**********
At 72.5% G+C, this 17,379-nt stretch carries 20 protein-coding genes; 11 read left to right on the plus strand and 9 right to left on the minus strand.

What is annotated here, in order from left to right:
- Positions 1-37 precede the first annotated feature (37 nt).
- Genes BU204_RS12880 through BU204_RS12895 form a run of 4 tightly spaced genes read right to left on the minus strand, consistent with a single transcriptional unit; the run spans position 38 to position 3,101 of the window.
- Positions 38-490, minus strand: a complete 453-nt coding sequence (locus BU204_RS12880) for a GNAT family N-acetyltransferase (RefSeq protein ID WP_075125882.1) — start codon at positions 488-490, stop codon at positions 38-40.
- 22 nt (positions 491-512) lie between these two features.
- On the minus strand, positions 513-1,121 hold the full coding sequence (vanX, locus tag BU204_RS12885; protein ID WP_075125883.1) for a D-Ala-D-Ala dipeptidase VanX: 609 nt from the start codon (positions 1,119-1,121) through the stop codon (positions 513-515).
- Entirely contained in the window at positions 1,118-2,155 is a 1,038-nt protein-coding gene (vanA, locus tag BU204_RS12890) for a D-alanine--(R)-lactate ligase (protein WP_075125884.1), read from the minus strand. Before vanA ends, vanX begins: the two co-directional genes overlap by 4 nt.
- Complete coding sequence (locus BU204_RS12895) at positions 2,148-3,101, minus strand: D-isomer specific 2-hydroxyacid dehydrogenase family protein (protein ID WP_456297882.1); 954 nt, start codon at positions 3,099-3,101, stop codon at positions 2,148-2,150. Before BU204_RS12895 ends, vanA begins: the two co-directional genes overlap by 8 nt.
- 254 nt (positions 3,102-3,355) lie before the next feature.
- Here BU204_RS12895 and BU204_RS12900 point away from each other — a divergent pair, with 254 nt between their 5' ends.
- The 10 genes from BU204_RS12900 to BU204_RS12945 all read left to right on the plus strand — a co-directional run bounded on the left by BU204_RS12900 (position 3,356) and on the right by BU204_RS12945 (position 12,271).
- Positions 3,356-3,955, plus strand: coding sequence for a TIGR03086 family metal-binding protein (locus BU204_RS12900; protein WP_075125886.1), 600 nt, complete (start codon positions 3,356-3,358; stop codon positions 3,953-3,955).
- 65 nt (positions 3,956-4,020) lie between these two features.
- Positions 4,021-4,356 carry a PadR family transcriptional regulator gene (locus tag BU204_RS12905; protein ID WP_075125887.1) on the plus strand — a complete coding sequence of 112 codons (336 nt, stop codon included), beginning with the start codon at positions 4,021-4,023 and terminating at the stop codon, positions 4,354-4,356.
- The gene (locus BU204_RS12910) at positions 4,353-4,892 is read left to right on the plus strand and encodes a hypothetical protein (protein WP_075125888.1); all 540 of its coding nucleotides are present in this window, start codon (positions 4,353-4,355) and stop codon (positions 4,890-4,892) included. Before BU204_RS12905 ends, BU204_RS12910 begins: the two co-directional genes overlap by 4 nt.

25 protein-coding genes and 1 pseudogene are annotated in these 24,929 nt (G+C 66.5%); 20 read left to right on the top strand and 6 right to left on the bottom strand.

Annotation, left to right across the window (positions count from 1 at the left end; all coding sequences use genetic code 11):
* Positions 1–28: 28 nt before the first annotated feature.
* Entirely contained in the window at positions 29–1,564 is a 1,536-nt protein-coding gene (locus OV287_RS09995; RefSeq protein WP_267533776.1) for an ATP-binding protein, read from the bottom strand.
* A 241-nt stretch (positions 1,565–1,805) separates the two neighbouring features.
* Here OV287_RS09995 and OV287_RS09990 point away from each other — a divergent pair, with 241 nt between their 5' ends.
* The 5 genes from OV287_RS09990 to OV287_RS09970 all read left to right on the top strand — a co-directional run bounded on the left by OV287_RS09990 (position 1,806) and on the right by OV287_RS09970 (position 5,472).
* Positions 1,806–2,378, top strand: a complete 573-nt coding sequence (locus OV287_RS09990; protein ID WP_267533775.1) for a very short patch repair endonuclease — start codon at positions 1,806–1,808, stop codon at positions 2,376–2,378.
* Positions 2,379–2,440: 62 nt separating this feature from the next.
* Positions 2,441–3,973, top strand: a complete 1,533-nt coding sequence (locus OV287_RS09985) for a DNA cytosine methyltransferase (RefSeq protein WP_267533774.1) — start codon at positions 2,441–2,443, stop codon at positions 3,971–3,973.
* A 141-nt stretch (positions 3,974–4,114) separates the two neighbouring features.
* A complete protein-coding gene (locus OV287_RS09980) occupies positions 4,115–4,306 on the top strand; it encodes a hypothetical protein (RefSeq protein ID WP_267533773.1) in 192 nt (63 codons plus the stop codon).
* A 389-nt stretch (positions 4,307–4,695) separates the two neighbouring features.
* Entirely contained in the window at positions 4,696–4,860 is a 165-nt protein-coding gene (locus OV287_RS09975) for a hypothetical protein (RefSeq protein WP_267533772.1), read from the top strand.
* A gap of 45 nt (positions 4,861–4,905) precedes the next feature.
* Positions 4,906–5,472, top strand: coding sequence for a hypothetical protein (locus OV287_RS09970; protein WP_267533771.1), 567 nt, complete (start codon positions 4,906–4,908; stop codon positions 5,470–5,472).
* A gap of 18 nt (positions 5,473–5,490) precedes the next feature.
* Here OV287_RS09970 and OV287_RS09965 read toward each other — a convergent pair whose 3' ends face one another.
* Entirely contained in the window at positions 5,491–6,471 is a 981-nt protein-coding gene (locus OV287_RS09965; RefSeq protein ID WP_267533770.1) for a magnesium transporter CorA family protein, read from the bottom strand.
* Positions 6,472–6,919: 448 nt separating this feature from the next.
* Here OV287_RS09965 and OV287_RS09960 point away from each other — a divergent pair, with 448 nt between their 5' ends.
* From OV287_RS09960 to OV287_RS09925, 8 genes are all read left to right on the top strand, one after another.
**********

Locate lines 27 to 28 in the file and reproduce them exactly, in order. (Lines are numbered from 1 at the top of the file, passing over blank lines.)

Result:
* A 141-nt stretch (positions 3,974–4,114) separates the two neighbouring features.
* A complete protein-coding gene (locus OV287_RS09980) occupies positions 4,115–4,306 on the top strand; it encodes a hypothetical protein (RefSeq protein ID WP_267533773.1) in 192 nt (63 codons plus the stop codon).